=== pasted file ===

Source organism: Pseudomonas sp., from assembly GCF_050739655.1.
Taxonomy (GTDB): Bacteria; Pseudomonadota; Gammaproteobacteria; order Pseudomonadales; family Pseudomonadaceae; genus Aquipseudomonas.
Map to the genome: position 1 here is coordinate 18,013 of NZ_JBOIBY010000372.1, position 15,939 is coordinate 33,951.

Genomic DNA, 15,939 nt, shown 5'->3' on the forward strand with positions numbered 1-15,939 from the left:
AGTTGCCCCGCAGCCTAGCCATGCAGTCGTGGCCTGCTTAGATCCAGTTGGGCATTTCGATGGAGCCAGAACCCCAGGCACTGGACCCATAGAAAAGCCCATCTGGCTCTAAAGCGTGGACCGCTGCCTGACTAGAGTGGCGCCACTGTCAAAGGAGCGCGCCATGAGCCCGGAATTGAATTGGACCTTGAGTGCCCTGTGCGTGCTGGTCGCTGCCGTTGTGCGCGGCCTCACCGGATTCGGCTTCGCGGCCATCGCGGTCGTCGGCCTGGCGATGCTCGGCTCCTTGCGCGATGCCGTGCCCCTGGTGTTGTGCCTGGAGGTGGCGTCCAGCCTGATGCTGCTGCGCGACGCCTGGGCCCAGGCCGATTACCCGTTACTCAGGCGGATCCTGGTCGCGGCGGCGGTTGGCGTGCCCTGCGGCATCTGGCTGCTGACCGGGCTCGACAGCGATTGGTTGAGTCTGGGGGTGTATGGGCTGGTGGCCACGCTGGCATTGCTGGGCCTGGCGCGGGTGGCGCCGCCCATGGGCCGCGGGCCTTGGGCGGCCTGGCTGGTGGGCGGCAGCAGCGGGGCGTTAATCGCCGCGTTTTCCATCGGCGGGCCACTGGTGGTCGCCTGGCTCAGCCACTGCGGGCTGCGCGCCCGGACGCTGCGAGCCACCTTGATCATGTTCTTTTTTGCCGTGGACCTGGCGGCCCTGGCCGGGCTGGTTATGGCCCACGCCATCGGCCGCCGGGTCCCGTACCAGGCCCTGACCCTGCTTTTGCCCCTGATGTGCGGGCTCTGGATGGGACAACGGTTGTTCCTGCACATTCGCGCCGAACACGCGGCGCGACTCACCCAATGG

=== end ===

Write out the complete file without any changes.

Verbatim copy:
Source organism: Pseudomonas sp., from assembly GCF_050739655.1.
Taxonomy (GTDB): Bacteria; Pseudomonadota; Gammaproteobacteria; order Pseudomonadales; family Pseudomonadaceae; genus Aquipseudomonas.
Map to the genome: position 1 here is coordinate 18,013 of NZ_JBOIBY010000372.1, position 15,939 is coordinate 33,951.

Genomic DNA, 15,939 nt, shown 5'->3' on the forward strand with positions numbered 1-15,939 from the left:
AGTTGCCCCGCAGCCTAGCCATGCAGTCGTGGCCTGCTTAGATCCAGTTGGGCATTTCGATGGAGCCAGAACCCCAGGCACTGGACCCATAGAAAAGCCCATCTGGCTCTAAAGCGTGGACCGCTGCCTGACTAGAGTGGCGCCACTGTCAAAGGAGCGCGCCATGAGCCCGGAATTGAATTGGACCTTGAGTGCCCTGTGCGTGCTGGTCGCTGCCGTTGTGCGCGGCCTCACCGGATTCGGCTTCGCGGCCATCGCGGTCGTCGGCCTGGCGATGCTCGGCTCCTTGCGCGATGCCGTGCCCCTGGTGTTGTGCCTGGAGGTGGCGTCCAGCCTGATGCTGCTGCGCGACGCCTGGGCCCAGGCCGATTACCCGTTACTCAGGCGGATCCTGGTCGCGGCGGCGGTTGGCGTGCCCTGCGGCATCTGGCTGCTGACCGGGCTCGACAGCGATTGGTTGAGTCTGGGGGTGTATGGGCTGGTGGCCACGCTGGCATTGCTGGGCCTGGCGCGGGTGGCGCCGCCCATGGGCCGCGGGCCTTGGGCGGCCTGGCTGGTGGGCGGCAGCAGCGGGGCGTTAATCGCCGCGTTTTCCATCGGCGGGCCACTGGTGGTCGCCTGGCTCAGCCACTGCGGGCTGCGCGCCCGGACGCTGCGAGCCACCTTGATCATGTTCTTTTTTGCCGTGGACCTGGCGGCCCTGGCCGGGCTGGTTATGGCCCACGCCATCGGCCGCCGGGTCCCGTACCAGGCCCTGACCCTGCTTTTGCCCCTGATGTGCGGGCTCTGGATGGGACAACGGTTGTTCCTGCACATTCGCGCCGAACACGCGGCGCGACTCACCCAATGG